If you are ever in doubt always perform less exercise, not more. Could you march eleven miles instead of twelve, and get the same results? Could you perform fewer exercises or fewer sets, and make the same strength gains? Invest your time and recovery energy wisely. Find out how little exercise you must perform to get the best results.

It is difficult to prescribe a specific regimen without knowing what equipment you have available and what is the quality of your exercise.

I am well aware of the physical tests you must perform. Rather than perform pushups, chin-ups, dips, and sit-ups, in a separate workout, I'd suggest you incorporate them as part of your overall weight workout.

In an attempt to conserve time and energy, I would recommend no more than two total body weight workouts. Conserve time and energy, there is no need to split your routine. Perform all upper and lower body exercises in the same workout. To generate maximum gains you must adhere to the exercise guidelines we prescribe. Each set should be performed at near maximum intensity except the stiff-legged deadlift. A sub-maximal effort is recommended while performing the stiff-legged deadlift.


         & Legs
  1. Leg Press – perform 1 – 2 warm up sets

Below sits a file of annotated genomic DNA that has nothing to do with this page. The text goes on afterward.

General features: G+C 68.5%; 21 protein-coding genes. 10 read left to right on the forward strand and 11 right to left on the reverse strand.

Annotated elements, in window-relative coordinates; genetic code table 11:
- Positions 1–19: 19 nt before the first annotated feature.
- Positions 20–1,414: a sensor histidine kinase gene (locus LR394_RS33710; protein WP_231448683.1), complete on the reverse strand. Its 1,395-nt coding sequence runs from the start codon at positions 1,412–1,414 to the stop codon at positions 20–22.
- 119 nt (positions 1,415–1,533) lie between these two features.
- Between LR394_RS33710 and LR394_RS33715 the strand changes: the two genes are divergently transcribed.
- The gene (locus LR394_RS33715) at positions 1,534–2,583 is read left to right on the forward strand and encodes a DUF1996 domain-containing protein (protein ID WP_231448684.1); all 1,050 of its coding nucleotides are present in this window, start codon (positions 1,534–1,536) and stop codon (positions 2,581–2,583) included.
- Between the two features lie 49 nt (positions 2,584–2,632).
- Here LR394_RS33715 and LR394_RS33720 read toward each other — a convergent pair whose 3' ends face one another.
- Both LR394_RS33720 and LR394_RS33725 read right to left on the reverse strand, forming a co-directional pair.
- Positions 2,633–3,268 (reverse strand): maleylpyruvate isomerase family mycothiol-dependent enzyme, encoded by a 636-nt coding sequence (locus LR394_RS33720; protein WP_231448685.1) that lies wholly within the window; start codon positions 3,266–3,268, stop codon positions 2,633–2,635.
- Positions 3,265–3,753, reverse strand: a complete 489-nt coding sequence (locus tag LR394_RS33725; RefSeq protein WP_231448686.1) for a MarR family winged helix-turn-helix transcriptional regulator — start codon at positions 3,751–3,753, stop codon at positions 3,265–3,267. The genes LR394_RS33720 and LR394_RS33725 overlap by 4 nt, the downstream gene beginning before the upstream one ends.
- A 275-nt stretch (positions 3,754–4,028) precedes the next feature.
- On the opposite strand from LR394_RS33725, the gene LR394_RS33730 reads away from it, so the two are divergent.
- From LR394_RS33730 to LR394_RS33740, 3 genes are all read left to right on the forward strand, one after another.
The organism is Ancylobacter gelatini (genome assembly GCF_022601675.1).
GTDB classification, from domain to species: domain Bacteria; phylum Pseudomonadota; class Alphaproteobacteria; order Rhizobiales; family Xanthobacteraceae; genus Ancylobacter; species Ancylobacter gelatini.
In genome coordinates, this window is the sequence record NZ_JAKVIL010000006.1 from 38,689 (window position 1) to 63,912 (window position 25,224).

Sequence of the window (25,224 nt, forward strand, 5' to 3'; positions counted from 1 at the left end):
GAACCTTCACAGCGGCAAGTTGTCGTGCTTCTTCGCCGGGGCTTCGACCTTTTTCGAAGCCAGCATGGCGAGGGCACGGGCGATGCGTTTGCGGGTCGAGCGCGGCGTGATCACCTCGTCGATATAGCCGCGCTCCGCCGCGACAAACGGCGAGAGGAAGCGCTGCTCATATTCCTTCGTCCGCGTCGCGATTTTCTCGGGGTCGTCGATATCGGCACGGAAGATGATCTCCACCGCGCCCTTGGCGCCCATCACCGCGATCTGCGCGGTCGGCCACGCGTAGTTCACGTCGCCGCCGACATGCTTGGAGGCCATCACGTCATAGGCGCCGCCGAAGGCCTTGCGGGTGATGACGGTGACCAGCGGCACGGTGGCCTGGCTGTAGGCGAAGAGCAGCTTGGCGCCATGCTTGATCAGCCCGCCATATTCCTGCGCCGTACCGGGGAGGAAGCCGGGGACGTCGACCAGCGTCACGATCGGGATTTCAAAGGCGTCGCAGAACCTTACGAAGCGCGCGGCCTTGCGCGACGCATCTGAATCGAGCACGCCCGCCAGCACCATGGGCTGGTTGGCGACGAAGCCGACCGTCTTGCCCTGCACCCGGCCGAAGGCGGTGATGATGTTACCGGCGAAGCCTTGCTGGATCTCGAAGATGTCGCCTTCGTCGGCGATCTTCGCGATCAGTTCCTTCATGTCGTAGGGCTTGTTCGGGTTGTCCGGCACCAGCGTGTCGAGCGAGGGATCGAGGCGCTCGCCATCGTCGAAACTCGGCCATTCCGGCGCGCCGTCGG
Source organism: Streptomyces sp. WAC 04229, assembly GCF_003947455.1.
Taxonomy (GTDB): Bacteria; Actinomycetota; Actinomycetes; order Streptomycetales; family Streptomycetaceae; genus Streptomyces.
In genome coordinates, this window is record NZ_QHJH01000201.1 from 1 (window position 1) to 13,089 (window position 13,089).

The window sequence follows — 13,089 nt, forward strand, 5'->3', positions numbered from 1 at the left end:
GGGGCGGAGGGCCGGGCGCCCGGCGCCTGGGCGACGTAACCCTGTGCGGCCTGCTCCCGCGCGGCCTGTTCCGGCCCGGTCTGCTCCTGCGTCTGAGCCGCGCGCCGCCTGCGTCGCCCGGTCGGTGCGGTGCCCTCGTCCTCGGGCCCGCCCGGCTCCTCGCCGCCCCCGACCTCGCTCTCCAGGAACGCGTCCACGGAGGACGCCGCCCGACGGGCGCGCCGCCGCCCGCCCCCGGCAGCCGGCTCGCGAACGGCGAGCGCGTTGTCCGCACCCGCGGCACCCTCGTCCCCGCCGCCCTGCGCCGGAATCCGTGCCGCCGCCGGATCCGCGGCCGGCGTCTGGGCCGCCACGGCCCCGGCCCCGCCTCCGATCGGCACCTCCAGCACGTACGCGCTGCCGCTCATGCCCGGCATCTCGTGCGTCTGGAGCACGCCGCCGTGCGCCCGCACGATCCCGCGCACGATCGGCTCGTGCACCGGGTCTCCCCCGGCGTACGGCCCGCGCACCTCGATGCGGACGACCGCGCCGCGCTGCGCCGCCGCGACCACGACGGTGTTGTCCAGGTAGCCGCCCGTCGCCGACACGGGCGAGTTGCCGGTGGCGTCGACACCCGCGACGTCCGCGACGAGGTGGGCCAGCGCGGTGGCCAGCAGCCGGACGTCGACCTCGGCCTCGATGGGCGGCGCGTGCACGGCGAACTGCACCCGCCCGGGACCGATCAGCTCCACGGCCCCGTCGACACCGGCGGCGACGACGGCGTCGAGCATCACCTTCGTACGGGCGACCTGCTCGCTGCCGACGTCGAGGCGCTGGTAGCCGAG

2. Leg Extension – 1 set x 12 reps
  3. Leg Curl – 1 set x 12 reps
  4. Leg Press – 1 set x 20 reps
  5. Stiff-legged dead lift – 1 set x 12 – 15 reps


  1. Bench Press – 1 set x 10 reps (use barbell, dumbbells, or machine)

1 set x 8 reps

  1. Chin-ups - 12 reps (use a weight belt to add weight once you can complete 12 good reps with your bodyweight).
  1. Dips - 12 reps (use a weight belt to add weight once you can complete 12 good reps with your bodyweight).
  1. Chin-ups - Perform as many good reps as possible. Negative only chin-ups can be substituted for variety.
  1. Dips - Perform as many good reps as possible. Negative only dips can be substituted for variety.
  1. Lateral Raise - 1 set x 12 reps (perform seated with dumbbells or manual resistance, or with a machine).
  1. Front Raise - 1 set x 12 reps (performed lying or seated with dumbbells or manual resistance, or with a machine).
  1. Seated Press - 1 set x 10 reps (use dumbbells or a machine).

1 set x 8 reps

  1. Shrugs - 1 set x 12 reps (use dumbbells, barbell or a machine).
  1. Biceps Curls - 1 set x 12 reps (dumbbells, barbell, machine, or manual resistance).
  1. Pushups - Maximum number in 60 seconds.
  1. Situps - Maximum number in 60 seconds.

If you go into a workout tired or unsure if you have recovered from your last

workout, allow another day to rest, or, cut back on the number of exercises. Remember, it

is not how many exercises or sets you perform that stimulates maximum gains. The key